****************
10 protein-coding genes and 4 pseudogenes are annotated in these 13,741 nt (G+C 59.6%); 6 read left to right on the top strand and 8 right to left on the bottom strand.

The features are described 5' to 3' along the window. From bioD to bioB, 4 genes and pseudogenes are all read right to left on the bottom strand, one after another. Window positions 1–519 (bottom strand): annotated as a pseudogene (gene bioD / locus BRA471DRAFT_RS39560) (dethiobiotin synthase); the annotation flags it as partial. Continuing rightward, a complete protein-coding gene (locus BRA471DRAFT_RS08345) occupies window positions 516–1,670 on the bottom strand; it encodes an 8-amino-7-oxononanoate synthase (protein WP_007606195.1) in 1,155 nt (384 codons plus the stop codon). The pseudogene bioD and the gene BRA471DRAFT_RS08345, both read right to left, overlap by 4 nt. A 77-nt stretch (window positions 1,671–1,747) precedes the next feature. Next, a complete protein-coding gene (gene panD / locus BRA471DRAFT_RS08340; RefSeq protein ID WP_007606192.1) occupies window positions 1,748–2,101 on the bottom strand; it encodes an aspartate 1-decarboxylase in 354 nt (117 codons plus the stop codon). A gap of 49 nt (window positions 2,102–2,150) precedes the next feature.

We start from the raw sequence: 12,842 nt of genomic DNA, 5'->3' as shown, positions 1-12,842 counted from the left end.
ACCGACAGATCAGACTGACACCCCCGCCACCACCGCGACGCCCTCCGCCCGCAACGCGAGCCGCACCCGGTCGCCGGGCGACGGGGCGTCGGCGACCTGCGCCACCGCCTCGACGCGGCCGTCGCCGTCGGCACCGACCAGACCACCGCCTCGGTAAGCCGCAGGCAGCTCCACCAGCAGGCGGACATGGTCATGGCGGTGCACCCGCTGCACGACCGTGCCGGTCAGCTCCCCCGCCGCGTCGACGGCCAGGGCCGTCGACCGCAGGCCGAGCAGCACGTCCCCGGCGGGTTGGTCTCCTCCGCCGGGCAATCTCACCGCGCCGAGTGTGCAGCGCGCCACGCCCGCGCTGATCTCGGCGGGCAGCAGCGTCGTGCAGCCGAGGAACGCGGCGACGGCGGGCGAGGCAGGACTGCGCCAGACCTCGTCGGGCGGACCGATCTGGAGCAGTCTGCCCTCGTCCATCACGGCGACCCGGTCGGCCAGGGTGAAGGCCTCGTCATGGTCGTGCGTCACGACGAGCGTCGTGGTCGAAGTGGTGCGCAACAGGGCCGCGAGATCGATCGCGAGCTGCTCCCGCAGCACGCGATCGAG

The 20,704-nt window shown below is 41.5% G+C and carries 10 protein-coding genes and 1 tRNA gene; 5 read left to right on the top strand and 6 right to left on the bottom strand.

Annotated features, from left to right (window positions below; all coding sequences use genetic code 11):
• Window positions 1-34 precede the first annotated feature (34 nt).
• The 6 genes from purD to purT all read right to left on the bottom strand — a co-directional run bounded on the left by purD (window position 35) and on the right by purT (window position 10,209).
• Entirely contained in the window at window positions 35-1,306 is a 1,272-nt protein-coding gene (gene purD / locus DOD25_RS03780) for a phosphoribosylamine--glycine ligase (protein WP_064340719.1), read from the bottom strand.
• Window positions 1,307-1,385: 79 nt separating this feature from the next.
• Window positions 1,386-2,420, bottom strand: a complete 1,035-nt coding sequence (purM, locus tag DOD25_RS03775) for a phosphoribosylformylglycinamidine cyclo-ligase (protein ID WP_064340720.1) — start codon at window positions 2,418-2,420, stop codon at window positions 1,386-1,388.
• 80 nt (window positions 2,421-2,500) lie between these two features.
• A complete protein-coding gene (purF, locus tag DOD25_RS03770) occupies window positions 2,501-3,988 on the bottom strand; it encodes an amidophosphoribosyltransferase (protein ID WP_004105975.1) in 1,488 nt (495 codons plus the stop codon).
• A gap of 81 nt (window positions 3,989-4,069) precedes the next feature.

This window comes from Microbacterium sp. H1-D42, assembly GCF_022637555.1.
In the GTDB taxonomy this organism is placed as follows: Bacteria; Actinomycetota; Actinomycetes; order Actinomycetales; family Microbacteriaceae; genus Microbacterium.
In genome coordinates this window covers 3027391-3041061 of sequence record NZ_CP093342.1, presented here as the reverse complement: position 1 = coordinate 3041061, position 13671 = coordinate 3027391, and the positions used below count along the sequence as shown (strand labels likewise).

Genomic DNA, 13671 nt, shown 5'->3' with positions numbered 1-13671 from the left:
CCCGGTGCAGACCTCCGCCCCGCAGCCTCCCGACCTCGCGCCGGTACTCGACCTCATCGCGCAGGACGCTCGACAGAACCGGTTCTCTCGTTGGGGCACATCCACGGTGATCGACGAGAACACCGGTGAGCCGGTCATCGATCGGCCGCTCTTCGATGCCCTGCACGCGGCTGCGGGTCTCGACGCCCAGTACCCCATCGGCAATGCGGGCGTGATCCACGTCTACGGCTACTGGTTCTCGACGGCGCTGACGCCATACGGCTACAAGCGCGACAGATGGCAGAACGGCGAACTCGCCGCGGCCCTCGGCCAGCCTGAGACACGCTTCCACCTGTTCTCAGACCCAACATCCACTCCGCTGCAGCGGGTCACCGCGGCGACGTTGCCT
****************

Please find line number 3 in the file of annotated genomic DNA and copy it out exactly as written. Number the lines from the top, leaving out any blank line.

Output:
We start from the raw sequence: 12,842 nt of genomic DNA, 5'->3' as shown, positions 1-12,842 counted from the left end.